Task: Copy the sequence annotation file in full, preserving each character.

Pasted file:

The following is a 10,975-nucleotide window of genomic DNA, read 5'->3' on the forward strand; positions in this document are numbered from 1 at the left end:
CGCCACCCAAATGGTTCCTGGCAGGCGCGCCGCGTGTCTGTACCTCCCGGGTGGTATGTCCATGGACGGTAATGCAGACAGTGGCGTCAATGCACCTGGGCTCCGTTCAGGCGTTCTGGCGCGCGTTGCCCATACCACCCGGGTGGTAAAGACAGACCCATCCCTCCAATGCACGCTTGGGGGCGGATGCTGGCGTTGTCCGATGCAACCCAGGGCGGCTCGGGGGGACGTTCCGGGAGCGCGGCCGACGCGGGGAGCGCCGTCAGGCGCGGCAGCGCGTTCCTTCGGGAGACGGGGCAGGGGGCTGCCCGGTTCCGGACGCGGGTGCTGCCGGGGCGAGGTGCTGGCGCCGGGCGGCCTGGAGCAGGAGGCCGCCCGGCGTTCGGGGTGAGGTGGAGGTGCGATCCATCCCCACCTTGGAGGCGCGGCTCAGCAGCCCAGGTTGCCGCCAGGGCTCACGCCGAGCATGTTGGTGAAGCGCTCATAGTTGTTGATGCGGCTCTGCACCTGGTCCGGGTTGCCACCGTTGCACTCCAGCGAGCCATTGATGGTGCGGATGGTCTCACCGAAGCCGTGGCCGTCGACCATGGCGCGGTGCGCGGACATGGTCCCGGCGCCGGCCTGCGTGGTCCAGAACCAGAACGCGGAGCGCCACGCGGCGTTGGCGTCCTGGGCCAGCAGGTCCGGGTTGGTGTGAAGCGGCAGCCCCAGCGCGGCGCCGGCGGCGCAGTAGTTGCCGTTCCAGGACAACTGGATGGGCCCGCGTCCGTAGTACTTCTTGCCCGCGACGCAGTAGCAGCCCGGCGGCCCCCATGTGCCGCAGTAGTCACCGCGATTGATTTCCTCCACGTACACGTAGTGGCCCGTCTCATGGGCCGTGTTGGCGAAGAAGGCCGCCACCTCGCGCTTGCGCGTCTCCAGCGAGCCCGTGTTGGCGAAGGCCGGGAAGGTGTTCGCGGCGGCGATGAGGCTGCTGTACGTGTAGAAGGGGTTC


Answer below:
The following is a 10,975-nucleotide window of genomic DNA, read 5'->3' on the forward strand; positions in this document are numbered from 1 at the left end:
CGCCACCCAAATGGTTCCTGGCAGGCGCGCCGCGTGTCTGTACCTCCCGGGTGGTATGTCCATGGACGGTAATGCAGACAGTGGCGTCAATGCACCTGGGCTCCGTTCAGGCGTTCTGGCGCGCGTTGCCCATACCACCCGGGTGGTAAAGACAGACCCATCCCTCCAATGCACGCTTGGGGGCGGATGCTGGCGTTGTCCGATGCAACCCAGGGCGGCTCGGGGGGACGTTCCGGGAGCGCGGCCGACGCGGGGAGCGCCGTCAGGCGCGGCAGCGCGTTCCTTCGGGAGACGGGGCAGGGGGCTGCCCGGTTCCGGACGCGGGTGCTGCCGGGGCGAGGTGCTGGCGCCGGGCGGCCTGGAGCAGGAGGCCGCCCGGCGTTCGGGGTGAGGTGGAGGTGCGATCCATCCCCACCTTGGAGGCGCGGCTCAGCAGCCCAGGTTGCCGCCAGGGCTCACGCCGAGCATGTTGGTGAAGCGCTCATAGTTGTTGATGCGGCTCTGCACCTGGTCCGGGTTGCCACCGTTGCACTCCAGCGAGCCATTGATGGTGCGGATGGTCTCACCGAAGCCGTGGCCGTCGACCATGGCGCGGTGCGCGGACATGGTCCCGGCGCCGGCCTGCGTGGTCCAGAACCAGAACGCGGAGCGCCACGCGGCGTTGGCGTCCTGGGCCAGCAGGTCCGGGTTGGTGTGAAGCGGCAGCCCCAGCGCGGCGCCGGCGGCGCAGTAGTTGCCGTTCCAGGACAACTGGATGGGCCCGCGTCCGTAGTACTTCTTGCCCGCGACGCAGTAGCAGCCCGGCGGCCCCCATGTGCCGCAGTAGTCACCGCGATTGATTTCCTCCACGTACACGTAGTGGCCCGTCTCATGGGCCGTGTTGGCGAAGAAGGCCGCCACCTCGCGCTTGCGCGTCTCCAGCGAGCCCGTGTTGGCGAAGGCCGGGAAGGTGTTCGCGGCGGCGATGAGGCTGCTGTACGTGTAGAAGGGGTTC